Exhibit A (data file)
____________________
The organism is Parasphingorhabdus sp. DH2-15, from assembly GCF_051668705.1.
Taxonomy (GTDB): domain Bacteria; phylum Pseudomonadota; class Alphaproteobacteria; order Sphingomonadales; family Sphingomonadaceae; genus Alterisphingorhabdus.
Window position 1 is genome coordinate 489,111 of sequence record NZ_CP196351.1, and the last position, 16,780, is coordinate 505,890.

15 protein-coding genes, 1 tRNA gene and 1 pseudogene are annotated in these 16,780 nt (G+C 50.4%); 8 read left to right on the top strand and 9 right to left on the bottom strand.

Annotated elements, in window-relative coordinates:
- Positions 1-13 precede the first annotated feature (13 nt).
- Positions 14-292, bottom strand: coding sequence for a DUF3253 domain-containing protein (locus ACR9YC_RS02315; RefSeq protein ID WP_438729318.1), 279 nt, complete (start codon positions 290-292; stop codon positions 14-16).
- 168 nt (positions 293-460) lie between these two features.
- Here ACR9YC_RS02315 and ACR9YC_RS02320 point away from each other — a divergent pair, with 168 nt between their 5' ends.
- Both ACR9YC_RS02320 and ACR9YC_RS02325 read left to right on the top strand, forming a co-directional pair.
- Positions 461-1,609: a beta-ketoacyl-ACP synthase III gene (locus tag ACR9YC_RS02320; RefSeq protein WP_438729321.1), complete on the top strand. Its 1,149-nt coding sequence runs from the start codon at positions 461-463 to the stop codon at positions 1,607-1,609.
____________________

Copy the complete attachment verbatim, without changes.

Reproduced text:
The organism is Parasphingorhabdus sp. DH2-15, from assembly GCF_051668705.1.
Taxonomy (GTDB): domain Bacteria; phylum Pseudomonadota; class Alphaproteobacteria; order Sphingomonadales; family Sphingomonadaceae; genus Alterisphingorhabdus.
Window position 1 is genome coordinate 489,111 of sequence record NZ_CP196351.1, and the last position, 16,780, is coordinate 505,890.

15 protein-coding genes, 1 tRNA gene and 1 pseudogene are annotated in these 16,780 nt (G+C 50.4%); 8 read left to right on the top strand and 9 right to left on the bottom strand.

Annotated elements, in window-relative coordinates:
- Positions 1-13 precede the first annotated feature (13 nt).
- Positions 14-292, bottom strand: coding sequence for a DUF3253 domain-containing protein (locus ACR9YC_RS02315; RefSeq protein ID WP_438729318.1), 279 nt, complete (start codon positions 290-292; stop codon positions 14-16).
- 168 nt (positions 293-460) lie between these two features.
- Here ACR9YC_RS02315 and ACR9YC_RS02320 point away from each other — a divergent pair, with 168 nt between their 5' ends.
- Both ACR9YC_RS02320 and ACR9YC_RS02325 read left to right on the top strand, forming a co-directional pair.
- Positions 461-1,609: a beta-ketoacyl-ACP synthase III gene (locus tag ACR9YC_RS02320; RefSeq protein WP_438729321.1), complete on the top strand. Its 1,149-nt coding sequence runs from the start codon at positions 461-463 to the stop codon at positions 1,607-1,609.